One of the ways ZSoft accomplished that was by offering more than one way to accomplish tasks. That set it apart from MacPaint, which relied almost entirely on the mouse. PC Paintbrush typically offered three different solutions to any given problem; the mouse, the keyboard, and a third, scripted option. Just by tinkering with what was on-screen, most people could figure out a way to complete the task at hand, whether they were eight years old, or eighty.
Anyone who grew up with a computer in the house since PC Paintbrush or MS Paint became commonplace will have wiled away at least one afternoon creating colorful chaos using the software. The fact children can use it with ease is no accident, and it’s the reason for Paint’s lasting legacy.
Layers of Paint
Though Zachmann no longer played a role in the development of MS Paint after the first version was handed over the Microsoft, he kept a watchful eye over his software. “I actually watched them pretty carefully,” he said. “I actually watch them to this day, I feel a little bit committed to it.”
In 2017, there were widespread reports that MS Paint was set to be discontinued, which later turned out to be erroneous. People were outraged by the idea that the stalwart software might be retired, Zachmann among them.
“I was rather happy to hear that they didn’t discontinue it, even if it isn’t really my product anymore,” said Zachmann. “We spent our souls creating this stuff – you’ve got to understand, this was the early days of computers. We had a tiny little team, and we worked our asses off to try and produce the world’s best in whatever we were producing. The fact that it is still so popular, yeah, it’s very heartwarming.”
I asked Zachmann whether he ever saw something drawn using PC Paintbrush or MS Paint that surprised him, and he laughed as he said that it happened many, many times. “I saw numerous things created with Paint where I said, ‘can you really do that?’”
It’s the software equivalent of a set of Crayola wax crayons.
An artist named Neal White III that was employed by ZSoft, and remains a friend of Zachmann’s to this day, was responsible for several of these standout artworks. He tackled programming for the company, but he never failed to impress his co-workers with the things he could do with the software.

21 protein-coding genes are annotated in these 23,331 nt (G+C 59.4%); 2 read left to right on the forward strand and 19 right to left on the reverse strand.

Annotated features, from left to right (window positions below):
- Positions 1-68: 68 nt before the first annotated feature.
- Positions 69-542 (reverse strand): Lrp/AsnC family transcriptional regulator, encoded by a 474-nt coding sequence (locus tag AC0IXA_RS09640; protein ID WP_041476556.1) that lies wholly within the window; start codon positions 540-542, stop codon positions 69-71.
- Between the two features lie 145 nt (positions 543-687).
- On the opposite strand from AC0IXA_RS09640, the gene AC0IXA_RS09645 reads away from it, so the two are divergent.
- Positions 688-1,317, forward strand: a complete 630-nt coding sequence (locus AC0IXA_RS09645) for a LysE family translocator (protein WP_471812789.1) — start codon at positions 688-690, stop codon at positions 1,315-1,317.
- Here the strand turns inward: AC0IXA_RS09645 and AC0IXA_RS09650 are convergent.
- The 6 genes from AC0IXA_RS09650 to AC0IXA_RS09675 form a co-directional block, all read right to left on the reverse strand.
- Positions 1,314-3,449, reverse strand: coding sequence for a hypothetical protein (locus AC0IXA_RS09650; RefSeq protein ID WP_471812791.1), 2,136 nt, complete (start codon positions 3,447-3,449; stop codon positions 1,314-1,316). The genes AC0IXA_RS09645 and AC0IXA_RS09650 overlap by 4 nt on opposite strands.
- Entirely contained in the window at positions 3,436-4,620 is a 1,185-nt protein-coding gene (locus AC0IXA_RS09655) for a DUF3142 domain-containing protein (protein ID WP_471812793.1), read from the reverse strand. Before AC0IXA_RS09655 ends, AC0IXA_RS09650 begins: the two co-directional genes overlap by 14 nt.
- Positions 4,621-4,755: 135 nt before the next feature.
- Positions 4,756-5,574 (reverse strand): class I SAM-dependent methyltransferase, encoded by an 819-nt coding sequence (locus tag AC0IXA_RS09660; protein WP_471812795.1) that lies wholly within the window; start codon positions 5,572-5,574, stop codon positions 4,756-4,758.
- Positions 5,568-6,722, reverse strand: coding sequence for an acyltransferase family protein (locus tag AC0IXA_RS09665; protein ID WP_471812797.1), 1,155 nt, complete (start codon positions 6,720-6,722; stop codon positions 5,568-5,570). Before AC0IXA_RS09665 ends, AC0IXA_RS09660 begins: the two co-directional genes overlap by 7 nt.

“I remember working with an artist that we hired to do additional artwork, and he was working at the unbelievably high resolution of 1,024 by 768, which we’d never seen before,” joked White when I spoke to him on the phone last month. “He was doing the Statue of Liberty, and what I remember most is that I amazed the artist with the really good visual acuity I had at the time. I’d point at the screen and say, ‘you missed a pixel,’ and he’d be like, ‘no!’ He’d zoom in and, sure enough, he’d missed a pixel.” White recalled a few of his own creations, including a standout goldfish created using one of the later versions of PC Paintbrush.
MS Paint is that rare creative tool that doesn’t have any barrier to entry. It’s the software equivalent of a set of Crayola wax crayons. In the hands of an artist you might get something remarkable, but even a child will be able to produce something worthy of display on the kitchen fridge.
ZSoft built something that didn’t just facilitate creativity but encouraged it – and people still appreciate that 30 years later.
- AMD and Nvidia have tried to limit GPU sales to crypto-miners. It isn’t working
- How Google’s Pixelbook broke the laptop mold with a Swedish design
- The untold story of how the XPS 13 defied odds to become the world’s best laptop
- Inside Cellink, the Swedish company building 3D printers for living tissue
- Technology makes our lives easier, but is it at the cost of our humanity?